Fun fact, apparently “the power of Haldi” or “Haldini ušmaši” in Urartian (cognate to Armenian “uzh” meaning “power, strength”) was highly venerated as well.
P.S. is Haldi the first ever depiction of a Super Sayan? 🙂
The holy lance
Urartians venerated not just Haldi himself but also a multitude of his attributes, like his radiance, his greatness, his gates, his troops, but most of all Urartians venerated Haldi’s famed weapon “šuri” (blade or lance). The Urartian word “šuri” has been identified with the Armenian “sure“ (meaning sword, blade, sharp). Not much is know about this weapon besides that it was highly regarded by the Urartians. In fact, there is even some debate as to what type of a weapon the “šuri” represents. Some Assyrian texts recount the theft of Haldi’s golden sword that he apparently wore at his side, but it’s hard to tell if this was the famed šuri or an additional weapon of the warrior god.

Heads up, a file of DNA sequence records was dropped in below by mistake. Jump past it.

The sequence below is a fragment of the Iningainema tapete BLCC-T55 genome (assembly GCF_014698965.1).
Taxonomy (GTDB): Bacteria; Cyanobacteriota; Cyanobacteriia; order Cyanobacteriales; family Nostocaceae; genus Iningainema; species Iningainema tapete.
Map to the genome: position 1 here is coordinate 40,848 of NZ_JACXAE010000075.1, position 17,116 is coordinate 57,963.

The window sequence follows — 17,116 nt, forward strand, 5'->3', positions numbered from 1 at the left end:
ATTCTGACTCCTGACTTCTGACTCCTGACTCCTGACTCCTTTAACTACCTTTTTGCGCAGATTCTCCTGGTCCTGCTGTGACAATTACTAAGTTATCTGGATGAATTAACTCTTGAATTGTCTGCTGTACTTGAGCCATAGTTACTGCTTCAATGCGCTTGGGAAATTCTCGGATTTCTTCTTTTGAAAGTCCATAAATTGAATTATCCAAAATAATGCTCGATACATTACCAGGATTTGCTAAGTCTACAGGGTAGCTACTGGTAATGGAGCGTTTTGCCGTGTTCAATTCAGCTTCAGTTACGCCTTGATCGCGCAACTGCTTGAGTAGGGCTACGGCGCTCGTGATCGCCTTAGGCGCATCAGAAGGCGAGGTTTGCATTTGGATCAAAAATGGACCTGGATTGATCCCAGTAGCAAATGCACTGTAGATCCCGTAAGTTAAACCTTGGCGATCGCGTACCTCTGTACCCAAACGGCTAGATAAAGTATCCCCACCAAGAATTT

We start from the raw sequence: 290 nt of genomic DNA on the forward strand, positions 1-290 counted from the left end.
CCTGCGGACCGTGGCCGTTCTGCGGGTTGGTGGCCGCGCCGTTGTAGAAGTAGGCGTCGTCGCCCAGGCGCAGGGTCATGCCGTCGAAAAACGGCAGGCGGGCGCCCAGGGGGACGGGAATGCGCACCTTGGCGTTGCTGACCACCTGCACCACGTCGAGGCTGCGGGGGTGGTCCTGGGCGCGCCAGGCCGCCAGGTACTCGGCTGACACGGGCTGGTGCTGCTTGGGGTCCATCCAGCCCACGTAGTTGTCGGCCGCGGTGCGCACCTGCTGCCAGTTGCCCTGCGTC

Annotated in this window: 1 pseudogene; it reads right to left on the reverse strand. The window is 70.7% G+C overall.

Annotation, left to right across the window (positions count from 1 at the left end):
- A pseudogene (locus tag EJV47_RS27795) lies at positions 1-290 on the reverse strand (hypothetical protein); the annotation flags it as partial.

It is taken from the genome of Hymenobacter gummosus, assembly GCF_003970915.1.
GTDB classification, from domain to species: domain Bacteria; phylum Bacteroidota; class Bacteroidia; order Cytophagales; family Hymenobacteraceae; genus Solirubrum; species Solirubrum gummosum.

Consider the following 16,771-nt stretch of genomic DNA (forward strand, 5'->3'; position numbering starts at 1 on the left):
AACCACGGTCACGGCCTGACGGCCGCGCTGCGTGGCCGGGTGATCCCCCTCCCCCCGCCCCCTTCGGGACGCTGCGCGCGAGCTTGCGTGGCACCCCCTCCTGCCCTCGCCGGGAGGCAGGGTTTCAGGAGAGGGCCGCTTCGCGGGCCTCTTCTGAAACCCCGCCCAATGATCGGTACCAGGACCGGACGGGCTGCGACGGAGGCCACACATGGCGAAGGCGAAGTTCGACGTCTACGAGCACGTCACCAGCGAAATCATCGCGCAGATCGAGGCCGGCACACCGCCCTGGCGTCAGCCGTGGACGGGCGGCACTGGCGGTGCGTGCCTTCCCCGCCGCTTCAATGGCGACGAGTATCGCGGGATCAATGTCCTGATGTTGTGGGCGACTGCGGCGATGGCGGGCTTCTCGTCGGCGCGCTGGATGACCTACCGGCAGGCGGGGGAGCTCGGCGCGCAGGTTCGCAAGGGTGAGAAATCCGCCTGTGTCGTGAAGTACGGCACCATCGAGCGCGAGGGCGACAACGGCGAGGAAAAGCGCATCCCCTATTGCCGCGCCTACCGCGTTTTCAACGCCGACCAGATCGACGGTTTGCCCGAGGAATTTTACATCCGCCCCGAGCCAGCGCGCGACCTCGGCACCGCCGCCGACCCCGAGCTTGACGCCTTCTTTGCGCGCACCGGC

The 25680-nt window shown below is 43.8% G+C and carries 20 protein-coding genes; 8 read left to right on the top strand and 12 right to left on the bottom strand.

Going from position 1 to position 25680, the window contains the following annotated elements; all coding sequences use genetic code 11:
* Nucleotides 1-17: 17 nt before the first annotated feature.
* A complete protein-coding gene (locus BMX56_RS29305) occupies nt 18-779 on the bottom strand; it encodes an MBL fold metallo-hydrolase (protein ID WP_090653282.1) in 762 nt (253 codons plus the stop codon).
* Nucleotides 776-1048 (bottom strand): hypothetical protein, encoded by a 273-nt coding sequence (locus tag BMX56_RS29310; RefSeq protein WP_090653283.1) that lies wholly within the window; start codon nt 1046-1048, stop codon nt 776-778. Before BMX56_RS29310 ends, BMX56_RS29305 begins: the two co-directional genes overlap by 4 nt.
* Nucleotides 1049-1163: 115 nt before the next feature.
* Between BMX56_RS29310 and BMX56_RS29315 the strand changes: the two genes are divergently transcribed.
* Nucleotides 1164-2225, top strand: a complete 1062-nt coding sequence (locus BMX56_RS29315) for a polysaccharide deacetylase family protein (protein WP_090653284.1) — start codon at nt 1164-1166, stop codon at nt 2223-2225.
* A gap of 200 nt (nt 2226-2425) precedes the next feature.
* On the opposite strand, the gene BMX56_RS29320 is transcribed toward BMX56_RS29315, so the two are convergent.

Interestingly enough, the memory of such a weapon (lance) might have been passed into (or inspired) the Christian era as well. Armenia, after all, is one of the guardians of the holy lance.
One of the most mysterious relics of the Armenian Church — a sacred object from the deepest roots of Christianity — is the Holy Lance of Geghard. Long associated with the monastery of that name, it is currently housed in the museum of the Mother See of Holy Etchmiadzin, and taken out on rare occasions for public veneration, or to be used in the most solemn church ceremonies — like the blessing of the Holy Muron. But perhaps this very tradition of veneration of the lance is much older than we realise, the medieval cave church Geghard it is associated with, after all, was built on the site of a much older pagan temple.